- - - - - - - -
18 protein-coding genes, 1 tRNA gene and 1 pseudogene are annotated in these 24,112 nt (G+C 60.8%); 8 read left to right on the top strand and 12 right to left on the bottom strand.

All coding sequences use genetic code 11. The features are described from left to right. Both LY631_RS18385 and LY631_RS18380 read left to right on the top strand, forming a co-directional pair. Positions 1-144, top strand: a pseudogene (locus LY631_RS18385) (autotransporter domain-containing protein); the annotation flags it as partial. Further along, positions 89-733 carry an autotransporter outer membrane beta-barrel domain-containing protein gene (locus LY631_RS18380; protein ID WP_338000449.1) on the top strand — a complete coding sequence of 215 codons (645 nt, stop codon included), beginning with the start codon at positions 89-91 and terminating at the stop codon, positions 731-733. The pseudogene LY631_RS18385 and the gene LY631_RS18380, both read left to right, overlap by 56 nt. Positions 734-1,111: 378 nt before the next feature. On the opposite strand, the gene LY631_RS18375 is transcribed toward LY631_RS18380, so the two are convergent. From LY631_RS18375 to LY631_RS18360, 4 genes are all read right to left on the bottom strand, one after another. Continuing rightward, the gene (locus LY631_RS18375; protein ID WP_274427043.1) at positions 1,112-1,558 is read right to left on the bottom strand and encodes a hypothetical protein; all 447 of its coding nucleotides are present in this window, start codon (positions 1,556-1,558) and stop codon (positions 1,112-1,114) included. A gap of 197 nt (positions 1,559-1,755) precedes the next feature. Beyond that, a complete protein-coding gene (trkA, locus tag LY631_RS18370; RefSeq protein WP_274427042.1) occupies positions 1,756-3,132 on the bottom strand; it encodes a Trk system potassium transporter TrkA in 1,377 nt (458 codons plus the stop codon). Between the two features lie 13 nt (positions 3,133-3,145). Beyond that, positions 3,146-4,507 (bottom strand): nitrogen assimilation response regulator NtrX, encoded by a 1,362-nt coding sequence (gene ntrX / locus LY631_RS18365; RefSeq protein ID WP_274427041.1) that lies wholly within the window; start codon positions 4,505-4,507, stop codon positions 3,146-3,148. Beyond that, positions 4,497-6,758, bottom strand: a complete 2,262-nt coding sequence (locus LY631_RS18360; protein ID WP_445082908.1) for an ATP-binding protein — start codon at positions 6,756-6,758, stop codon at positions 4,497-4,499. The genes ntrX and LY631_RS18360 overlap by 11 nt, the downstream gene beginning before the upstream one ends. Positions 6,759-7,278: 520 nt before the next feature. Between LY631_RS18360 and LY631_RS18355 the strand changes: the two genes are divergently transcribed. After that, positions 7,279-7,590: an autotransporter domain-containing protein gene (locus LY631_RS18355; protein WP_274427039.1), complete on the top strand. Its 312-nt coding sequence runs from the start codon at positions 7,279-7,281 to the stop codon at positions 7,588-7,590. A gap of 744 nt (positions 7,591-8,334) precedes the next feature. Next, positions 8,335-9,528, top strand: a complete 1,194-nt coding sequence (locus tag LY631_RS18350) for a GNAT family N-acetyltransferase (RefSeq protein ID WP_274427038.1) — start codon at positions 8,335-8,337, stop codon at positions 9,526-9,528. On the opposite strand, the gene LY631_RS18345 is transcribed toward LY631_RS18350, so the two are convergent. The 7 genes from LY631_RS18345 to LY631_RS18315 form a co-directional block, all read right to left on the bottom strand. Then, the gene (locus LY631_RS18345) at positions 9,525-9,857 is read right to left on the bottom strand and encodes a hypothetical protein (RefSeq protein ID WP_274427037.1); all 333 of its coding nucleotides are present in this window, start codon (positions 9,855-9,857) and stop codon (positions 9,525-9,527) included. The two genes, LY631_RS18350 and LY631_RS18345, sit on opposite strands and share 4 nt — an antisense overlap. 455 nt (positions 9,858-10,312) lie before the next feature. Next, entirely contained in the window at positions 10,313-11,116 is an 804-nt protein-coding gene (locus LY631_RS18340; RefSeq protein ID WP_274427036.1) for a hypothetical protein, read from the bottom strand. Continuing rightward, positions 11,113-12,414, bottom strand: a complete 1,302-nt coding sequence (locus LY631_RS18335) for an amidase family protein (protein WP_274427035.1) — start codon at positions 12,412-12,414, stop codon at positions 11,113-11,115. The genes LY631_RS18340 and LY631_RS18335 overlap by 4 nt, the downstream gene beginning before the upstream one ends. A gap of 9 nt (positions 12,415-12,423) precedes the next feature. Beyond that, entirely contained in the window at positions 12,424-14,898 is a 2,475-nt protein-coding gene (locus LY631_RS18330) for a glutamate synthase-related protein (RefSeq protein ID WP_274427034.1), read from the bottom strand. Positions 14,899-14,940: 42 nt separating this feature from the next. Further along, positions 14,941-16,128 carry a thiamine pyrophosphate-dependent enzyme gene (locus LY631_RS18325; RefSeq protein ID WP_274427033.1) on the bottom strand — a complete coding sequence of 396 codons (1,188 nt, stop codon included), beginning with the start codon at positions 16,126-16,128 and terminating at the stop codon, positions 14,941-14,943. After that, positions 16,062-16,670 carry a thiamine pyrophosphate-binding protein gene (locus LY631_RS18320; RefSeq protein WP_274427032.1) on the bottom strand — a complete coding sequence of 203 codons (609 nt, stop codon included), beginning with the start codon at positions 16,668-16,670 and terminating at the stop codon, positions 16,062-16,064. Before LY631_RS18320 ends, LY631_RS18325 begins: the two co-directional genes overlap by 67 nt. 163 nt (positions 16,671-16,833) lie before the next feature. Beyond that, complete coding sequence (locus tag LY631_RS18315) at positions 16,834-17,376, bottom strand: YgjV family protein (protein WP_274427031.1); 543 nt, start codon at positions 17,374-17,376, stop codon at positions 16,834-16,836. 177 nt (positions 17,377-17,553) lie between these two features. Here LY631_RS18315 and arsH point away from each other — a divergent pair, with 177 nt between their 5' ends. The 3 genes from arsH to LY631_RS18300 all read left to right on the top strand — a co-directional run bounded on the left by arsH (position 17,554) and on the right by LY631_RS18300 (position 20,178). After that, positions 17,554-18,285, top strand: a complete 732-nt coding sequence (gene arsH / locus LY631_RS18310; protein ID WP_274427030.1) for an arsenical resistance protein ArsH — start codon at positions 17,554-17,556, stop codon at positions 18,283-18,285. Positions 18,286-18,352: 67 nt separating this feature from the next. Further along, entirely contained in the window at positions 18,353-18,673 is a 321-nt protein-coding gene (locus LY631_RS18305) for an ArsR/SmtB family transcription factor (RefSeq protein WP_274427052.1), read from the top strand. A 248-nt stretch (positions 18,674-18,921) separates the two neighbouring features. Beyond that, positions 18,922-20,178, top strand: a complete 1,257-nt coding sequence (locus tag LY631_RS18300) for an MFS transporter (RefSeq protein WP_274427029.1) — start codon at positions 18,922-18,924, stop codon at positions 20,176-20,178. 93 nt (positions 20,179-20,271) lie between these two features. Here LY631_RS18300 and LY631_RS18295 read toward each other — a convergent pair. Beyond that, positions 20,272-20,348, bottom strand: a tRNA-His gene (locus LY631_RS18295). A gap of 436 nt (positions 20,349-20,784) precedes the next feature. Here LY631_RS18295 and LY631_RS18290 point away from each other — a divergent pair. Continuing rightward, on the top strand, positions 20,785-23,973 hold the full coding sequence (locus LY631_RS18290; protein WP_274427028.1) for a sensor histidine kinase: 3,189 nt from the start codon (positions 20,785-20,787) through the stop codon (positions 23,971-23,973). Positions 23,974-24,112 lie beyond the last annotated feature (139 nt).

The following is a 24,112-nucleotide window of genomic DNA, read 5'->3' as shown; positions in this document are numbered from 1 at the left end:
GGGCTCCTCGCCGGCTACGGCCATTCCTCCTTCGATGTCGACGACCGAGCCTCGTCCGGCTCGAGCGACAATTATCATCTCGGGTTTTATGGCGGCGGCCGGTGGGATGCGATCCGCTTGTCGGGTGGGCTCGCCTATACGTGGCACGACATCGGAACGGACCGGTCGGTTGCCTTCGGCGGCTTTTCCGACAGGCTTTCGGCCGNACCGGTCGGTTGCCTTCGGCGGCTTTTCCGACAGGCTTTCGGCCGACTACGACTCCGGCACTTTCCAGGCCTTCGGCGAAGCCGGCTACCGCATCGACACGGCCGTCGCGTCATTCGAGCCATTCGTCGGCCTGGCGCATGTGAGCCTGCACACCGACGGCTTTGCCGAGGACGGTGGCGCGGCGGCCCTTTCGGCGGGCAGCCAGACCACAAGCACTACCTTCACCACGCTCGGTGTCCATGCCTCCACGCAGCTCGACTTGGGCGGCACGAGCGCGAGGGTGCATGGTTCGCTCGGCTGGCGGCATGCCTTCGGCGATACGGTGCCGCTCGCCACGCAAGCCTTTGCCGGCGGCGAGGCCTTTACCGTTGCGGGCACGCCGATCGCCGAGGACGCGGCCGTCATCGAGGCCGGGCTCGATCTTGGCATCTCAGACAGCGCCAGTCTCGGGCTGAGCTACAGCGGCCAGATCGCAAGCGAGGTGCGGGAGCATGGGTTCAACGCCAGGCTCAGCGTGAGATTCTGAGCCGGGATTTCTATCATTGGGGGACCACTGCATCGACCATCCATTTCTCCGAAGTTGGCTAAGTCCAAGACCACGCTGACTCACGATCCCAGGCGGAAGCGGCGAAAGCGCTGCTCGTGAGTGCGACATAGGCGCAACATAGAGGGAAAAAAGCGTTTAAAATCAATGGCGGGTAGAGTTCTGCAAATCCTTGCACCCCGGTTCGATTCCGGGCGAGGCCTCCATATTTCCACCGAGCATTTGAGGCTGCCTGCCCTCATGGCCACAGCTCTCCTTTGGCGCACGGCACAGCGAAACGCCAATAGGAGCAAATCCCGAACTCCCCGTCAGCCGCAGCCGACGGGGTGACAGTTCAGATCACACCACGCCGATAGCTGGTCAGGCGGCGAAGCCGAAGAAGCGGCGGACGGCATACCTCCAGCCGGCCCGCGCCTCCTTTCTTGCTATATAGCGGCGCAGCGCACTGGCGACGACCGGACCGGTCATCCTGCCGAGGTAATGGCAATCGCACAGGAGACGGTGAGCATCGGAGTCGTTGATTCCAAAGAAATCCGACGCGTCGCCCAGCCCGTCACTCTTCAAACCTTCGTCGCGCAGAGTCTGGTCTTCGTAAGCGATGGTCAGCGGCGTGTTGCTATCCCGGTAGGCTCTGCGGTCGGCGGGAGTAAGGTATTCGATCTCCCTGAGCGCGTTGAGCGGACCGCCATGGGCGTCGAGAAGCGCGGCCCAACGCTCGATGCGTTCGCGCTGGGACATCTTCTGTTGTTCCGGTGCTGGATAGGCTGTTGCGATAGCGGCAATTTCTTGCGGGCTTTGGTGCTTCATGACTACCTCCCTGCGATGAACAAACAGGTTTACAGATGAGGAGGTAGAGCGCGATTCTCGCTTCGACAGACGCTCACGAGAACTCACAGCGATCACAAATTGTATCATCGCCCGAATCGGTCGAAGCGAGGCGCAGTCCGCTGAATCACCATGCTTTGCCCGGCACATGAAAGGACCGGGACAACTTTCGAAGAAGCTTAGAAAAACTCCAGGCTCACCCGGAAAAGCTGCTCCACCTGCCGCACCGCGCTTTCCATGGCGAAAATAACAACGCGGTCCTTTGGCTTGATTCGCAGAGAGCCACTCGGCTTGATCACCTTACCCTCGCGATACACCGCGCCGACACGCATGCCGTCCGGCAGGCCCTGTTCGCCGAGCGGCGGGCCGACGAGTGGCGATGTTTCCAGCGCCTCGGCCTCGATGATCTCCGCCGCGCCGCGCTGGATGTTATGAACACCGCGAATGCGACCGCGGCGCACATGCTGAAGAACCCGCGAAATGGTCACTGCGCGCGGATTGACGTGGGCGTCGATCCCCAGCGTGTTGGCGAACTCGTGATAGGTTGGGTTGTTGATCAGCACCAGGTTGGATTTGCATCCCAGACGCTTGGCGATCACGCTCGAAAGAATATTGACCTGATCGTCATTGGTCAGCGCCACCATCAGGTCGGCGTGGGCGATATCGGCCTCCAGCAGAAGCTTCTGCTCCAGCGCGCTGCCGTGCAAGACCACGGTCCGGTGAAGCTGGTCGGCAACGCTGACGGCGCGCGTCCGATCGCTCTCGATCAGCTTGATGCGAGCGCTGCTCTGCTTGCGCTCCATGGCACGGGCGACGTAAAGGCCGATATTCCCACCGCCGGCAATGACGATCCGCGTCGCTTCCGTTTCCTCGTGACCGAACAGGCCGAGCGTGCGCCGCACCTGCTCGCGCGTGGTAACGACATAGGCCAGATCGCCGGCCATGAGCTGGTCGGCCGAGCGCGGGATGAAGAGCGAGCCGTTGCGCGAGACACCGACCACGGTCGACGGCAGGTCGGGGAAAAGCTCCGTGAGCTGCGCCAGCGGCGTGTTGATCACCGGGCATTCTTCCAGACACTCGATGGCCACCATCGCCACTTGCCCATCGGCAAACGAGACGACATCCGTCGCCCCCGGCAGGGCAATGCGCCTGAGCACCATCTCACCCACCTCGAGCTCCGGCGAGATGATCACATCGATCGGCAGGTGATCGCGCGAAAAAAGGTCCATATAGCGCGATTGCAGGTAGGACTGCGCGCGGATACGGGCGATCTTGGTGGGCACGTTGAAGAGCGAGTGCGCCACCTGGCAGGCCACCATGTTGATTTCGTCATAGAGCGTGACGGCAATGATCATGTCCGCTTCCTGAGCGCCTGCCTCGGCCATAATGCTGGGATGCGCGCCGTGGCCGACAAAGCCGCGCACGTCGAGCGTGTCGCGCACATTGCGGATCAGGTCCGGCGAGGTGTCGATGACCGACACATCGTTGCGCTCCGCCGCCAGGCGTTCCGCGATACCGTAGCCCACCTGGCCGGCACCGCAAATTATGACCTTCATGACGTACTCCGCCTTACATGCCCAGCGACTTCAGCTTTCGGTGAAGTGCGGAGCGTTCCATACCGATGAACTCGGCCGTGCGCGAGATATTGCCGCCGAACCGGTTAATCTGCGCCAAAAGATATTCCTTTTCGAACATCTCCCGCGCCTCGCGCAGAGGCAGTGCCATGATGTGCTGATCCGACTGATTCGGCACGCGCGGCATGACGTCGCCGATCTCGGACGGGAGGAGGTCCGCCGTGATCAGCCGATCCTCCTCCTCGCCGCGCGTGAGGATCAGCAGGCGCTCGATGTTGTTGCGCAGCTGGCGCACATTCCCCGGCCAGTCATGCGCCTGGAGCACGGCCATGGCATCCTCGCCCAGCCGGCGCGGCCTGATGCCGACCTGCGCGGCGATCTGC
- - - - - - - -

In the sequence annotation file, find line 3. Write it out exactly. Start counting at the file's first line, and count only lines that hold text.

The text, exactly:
The following is a 24,112-nucleotide window of genomic DNA, read 5'->3' as shown; positions in this document are numbered from 1 at the left end: